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There we were, the two of us, alone but not alone, at the End of the World.

I took you in my arms,  and kissed you, sealing those precious moments of togetherness in my heart.

That is why, my darling wife, that I’ll love you to the end of the world and for the rest of my days.

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This is the tenth in a series of travel tales

  1. How I went to Brazil

2. Flight over Table Mountain

3. The Tracey Arm Surprise

4. The Lone Piper

5. My Vanuatu Swim

6. Breakdown in Peru

7. It Takes Two to Tango

8. The Bali Run

9. Almost the Northern Lights

10. I’ll Love You To the End of the World

 

Almost the Northern Lights

Almost the Northern Lights

I’ve always wanted to see the Northern Lights, but when my wife and I went on a transatlantic cruise last year, although we were due to visit three ports in Iceland, it was early September and far too early in the year for the right conditions.

We put those thoughts to the back of our minds for a future holiday.

There was something a little surreal in crossing the North Atlantic in a boat called the Caribbean Princess.

On leaving Southampton we sailed to Bergen in Norway and then on to Lerwick in the Shetland Islands. Finally, we arrived at our first port of call in Iceland, Akureyri. We had booked an excursion to see the puffins on a private island just an hour away from the port by boat.

When we got to the pretty island we discovered, however, that puffins can only be sighted in the mating season and that was several months ago. We were disappointed. The island is also has a reputation for providing down from the eider ducks and we visited the installation and saw how the islanders gathered the feathers from the Eider ducks and produced the down for bedding and clothing. Unfortunately, there wasn’t a duck in sight, just wisps of plumage, stuck to rocks here and there.  The only high point of the day were some delicious home-made cakes and pastries and a welcoming coffee. We were frustrated and disappointed.

On returning to the boat we complained and obtained a partial refund and a sympathetic ear.

Our ship then sailed North-West, crossing the Arctic Circle and heading for Akureyri. There’s something magic about being so far north. It transformed the holiday into an adventure. We all received a certificate to attest to our achievement and we can hang it with other certificates we have received in the past, like going through the Panama Canal and crossing the International Date Line.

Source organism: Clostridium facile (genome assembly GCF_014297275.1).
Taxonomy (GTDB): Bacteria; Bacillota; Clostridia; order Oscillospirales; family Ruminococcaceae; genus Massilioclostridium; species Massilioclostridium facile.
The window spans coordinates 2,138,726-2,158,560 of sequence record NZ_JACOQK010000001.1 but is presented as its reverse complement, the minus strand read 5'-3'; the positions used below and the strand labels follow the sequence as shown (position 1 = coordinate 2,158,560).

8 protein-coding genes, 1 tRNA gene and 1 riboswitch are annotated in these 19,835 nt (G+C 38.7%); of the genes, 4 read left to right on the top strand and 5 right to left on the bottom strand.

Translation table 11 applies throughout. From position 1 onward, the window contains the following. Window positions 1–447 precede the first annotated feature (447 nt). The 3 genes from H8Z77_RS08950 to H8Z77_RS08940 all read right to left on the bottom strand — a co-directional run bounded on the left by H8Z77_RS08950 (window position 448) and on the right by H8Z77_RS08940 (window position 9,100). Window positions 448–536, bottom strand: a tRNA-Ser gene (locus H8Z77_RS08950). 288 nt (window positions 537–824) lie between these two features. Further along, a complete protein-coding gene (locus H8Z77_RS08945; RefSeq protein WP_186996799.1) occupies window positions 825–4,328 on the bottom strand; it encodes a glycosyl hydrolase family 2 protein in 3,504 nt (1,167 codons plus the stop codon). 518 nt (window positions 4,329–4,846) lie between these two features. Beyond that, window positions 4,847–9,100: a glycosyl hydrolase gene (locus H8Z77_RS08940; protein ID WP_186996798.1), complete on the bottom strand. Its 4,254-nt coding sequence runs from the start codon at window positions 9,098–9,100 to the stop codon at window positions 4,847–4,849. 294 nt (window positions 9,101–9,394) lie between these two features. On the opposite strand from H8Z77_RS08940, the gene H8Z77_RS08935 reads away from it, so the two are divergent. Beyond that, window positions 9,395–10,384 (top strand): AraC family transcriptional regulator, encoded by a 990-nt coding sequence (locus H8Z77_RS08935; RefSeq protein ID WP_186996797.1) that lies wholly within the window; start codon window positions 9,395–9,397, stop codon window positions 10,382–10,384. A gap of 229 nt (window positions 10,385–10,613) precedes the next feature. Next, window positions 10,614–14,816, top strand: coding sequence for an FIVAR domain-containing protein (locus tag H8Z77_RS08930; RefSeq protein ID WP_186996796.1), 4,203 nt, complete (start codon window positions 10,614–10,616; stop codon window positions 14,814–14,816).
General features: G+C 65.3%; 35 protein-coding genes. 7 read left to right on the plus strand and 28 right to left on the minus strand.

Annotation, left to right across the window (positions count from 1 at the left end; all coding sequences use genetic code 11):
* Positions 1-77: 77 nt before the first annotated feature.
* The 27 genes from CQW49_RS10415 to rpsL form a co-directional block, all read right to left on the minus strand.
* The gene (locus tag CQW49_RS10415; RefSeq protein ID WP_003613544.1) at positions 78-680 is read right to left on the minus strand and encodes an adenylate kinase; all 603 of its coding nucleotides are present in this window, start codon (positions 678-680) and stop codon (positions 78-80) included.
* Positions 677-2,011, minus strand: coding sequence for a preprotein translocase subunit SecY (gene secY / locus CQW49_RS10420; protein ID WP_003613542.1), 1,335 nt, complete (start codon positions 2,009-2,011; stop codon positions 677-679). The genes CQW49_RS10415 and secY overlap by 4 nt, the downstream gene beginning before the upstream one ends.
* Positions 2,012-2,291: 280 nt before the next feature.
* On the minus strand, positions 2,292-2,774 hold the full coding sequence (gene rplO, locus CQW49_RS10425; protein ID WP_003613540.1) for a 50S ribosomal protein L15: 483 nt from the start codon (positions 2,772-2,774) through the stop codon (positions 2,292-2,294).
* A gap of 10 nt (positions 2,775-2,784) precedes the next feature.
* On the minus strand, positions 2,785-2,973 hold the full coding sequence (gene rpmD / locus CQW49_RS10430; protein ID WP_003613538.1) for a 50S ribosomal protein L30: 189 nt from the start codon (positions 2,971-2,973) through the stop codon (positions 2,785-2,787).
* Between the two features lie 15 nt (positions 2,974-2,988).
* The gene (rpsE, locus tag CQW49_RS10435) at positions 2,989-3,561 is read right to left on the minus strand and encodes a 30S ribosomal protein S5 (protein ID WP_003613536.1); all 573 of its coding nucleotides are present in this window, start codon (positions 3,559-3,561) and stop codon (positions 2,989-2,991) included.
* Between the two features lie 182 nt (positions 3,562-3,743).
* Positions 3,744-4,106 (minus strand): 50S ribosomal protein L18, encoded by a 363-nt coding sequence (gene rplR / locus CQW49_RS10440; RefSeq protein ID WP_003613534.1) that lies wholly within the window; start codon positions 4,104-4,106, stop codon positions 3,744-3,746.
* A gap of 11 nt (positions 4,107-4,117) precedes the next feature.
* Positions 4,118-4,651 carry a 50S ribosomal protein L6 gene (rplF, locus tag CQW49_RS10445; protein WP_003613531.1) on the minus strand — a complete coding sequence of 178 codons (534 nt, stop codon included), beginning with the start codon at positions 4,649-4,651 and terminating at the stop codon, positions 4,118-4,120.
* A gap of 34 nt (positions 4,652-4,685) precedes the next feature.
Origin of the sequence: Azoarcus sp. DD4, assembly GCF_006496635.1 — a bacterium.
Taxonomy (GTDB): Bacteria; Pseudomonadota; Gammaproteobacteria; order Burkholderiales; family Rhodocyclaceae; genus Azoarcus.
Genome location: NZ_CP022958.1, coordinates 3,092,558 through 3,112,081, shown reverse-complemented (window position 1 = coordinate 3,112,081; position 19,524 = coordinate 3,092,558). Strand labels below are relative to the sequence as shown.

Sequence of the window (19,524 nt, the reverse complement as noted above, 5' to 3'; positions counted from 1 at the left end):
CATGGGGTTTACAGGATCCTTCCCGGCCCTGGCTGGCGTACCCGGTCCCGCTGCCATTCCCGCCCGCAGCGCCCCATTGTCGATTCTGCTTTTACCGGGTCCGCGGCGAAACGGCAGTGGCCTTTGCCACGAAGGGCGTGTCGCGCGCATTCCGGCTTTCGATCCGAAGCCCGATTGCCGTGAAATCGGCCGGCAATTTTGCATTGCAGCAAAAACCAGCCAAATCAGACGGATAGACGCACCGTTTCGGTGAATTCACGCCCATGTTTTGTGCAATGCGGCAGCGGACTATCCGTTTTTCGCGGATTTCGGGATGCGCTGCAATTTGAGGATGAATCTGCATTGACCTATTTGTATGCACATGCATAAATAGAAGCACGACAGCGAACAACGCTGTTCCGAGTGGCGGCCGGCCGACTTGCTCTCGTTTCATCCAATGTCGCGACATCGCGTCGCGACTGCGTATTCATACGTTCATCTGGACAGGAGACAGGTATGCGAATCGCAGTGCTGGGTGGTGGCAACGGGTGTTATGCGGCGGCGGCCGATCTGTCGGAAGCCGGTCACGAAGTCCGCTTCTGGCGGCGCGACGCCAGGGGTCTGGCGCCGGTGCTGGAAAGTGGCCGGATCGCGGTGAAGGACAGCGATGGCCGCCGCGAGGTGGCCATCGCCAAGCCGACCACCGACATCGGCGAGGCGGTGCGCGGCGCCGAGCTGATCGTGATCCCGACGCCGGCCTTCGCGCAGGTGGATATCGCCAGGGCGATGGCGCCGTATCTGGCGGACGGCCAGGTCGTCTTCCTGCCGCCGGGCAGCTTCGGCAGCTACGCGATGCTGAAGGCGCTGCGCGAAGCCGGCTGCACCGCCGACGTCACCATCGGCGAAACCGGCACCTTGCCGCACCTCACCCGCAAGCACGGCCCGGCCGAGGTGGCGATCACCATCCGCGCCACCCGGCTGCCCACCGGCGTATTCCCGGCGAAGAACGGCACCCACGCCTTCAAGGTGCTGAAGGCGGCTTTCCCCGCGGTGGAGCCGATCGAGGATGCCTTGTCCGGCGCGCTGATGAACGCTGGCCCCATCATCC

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After an excellent dinner, we strolled along the deck to the theatre and watched another show before heading up to the buffet for a snack before retiring for the night. It’s a hard life cruising.

The Captain made an announcement over the ship’s speakers and said he had received a Northern Lights alert and that therefore there was a slight chance of seeing this magical phenomenon.

Excited, we headed to our cabin and, luckily, I had packed a tripod. I mounted my camera on the tripod and opened the sliding doors to our balcony. In my excitement, I’d forgotten that we were North of the Arctic Circle and I was met with a blast of icy air. It was blustery and very cold. I shut the sliding doors and wrapped up as warm as I could then headed back out with my camera and tripod. I wanted to photograph the sky, so I fumbled in the dark, using the light of my mobile phone to illuminate the dials and buttons of my camera to pick the best settings to catch the lights.

Once everything was as ready as I could make it I looked upwards to the arctic sky and waited. It was partially cloudy which was not a good sign but I persisted, shaking more from the cold than from the excitement of the moment.

I spent more than an hour in the freezing cold. Although my camera was secure on the tripod, the wind made the tripod tremble and we were, after all, on a moving ship. They weren’t the best of conditions to take good pictures of the Aura Borealis.

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I managed to take many blurry shots of stars and vague glimmers of green and blue in the arctic night, north of Iceland.

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It wasn’t a total disaster, taking into account the time of the year, and the conditions of the ship.

I call it an Aurora Borealis taster, and I look forward to future visits.

This time on dry land, and in the right season.

So that’s how I almost saw the Northern Lights.

This is the ninth in a series of travel tales :

  1. How I went to Brazil

2. Flight over Table Mountain

3. The Tracey Arm Surprise

4. The Lone Piper

5. My Vanuatu Swim

6. Breakdown in Peru

7. It Takes Two to Tango

8. The Bali Run

9. Almost the Northern Lights

10. I’ll Love You To the End of the World